This is my fifth production with Creation. My first being Henry V (staged at Oxford Castle). On that project I remember rehearsing in a garage warehouse and at one point a school playground. Back then there was no running hot water, we plugged heaters into the walls and all took turns to bring in satsuma’s and cake for the tea breaks.
A few years on and not all that much has changed.
Creation are still banging out classic stories old and new as a no nonsense outfit of extraordinarily hard working, talented and incredibly lovely human beings and the absolute nits tits when it comes to storytelling. No idea too ambitious, no venue too challenging. I cut my first acting teeth with them and today they continue to challenge me and keep me on my toes by pooling together the best creatives in the industry. This project is no different. Our director is bursting with new ideas and fresh approaches to the text making our rehearsal process a sheer joy.
Before you start any job it seems you must first convince yourself that there has been a terrible mix up in the casting process and that you have somehow slipped through the net as a talentless charlatan. You look wrong, you sound wrong and by the time that first meet and greet comes round you can barely hold a script still in your hands, as the actors take turns in fumbling first lines and chewing on pencils. This time round we enjoyed our first read through on its feet whilst also playing a simple exercise of ‘balancing the rehearsal space’. It took the pressure off us having to give a ‘performance’ on day one by focusing all our nervous energy into not bumping into the furniture, or each other and to be fair got ideas flowing from the off.
It always feels like a mountain to climb at the start of week one as you slowly unearth further material to learn, music, movement, new characters, script edits and the dreaded ‘p’ word, that I am sure all actors loath at first mention, ‘pre-show’. There is always a great deal of laughter thank heavens otherwise quite frankly what’s the point! You play, discover, fail, try again, make tea, find solutions, trust in the work, make more tea, keep moving forward and sometimes just get your head down and learn the bloody lines! It’s the best job in the world as far as I’m concerned. At the end of three weeks (never enough time) you somehow always have a story to tell and if you’ve grafted hard enough and kept faith in the text and each other, there is a tremendous sense of ownership in the work and an eagerness to share it with an audience. I am particularly proud of this company and all its creatives that have worked tirelessly to bring this brilliant adaptation to life. It is also far too easy to take excellent writing for granted. We are doubly blessed with not only an exceptional script but also a beautiful score.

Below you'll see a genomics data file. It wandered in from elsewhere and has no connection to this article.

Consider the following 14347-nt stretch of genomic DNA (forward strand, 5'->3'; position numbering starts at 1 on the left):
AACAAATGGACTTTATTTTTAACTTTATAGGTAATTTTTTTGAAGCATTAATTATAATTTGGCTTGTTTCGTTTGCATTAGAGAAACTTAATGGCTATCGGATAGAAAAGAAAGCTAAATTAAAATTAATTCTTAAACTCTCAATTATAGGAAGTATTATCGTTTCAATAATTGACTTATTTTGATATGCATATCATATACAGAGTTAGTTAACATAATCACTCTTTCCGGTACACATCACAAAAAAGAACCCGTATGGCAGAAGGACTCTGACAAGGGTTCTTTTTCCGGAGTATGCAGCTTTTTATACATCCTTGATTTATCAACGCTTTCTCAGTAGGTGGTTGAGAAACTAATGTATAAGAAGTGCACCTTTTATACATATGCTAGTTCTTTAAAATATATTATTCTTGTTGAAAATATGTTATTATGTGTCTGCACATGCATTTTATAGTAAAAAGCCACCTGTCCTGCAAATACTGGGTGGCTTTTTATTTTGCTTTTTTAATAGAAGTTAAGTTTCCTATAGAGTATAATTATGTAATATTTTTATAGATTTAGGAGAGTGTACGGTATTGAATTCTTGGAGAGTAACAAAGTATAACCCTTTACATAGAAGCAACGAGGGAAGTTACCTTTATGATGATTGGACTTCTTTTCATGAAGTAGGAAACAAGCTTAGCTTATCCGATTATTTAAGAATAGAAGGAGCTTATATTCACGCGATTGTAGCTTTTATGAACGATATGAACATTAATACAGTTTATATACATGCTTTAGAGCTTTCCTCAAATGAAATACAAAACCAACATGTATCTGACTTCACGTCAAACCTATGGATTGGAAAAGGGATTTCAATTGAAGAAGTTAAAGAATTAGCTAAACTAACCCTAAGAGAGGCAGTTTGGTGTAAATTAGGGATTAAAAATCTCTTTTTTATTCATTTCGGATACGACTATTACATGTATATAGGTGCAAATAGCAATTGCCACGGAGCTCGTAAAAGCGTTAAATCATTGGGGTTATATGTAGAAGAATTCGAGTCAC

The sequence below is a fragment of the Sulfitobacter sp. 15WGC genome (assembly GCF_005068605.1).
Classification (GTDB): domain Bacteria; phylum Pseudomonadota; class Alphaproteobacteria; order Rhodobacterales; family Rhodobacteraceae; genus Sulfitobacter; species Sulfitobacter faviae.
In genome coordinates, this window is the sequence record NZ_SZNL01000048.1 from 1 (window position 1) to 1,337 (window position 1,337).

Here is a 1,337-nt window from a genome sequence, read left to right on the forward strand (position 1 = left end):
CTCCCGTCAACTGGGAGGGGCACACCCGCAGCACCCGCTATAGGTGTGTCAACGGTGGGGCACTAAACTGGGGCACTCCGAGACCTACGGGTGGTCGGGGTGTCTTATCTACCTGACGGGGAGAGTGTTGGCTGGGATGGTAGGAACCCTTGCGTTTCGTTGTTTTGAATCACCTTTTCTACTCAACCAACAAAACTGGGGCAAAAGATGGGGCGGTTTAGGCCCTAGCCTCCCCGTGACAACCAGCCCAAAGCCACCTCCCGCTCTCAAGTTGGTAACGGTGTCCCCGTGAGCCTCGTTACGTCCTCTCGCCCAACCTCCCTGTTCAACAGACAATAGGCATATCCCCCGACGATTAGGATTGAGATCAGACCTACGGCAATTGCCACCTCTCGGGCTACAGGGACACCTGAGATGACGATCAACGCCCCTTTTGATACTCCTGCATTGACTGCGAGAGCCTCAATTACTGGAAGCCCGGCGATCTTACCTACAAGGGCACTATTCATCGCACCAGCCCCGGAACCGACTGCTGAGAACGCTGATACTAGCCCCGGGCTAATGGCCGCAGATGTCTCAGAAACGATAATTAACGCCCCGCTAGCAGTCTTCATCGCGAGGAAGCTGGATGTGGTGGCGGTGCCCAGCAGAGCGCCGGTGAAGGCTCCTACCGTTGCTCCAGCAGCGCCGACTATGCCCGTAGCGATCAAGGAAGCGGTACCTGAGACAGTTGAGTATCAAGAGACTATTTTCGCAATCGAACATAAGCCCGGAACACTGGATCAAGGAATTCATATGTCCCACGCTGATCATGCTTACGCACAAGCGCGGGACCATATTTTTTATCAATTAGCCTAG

I hope you can join us at Blackwell’s for what is proving to be a hysterical, heartbreaking, challenging and intriguing carriage ride through Dickensian England that shows up the very best and the very worst that the Victorians had to offer!
Book to see Bleak House here!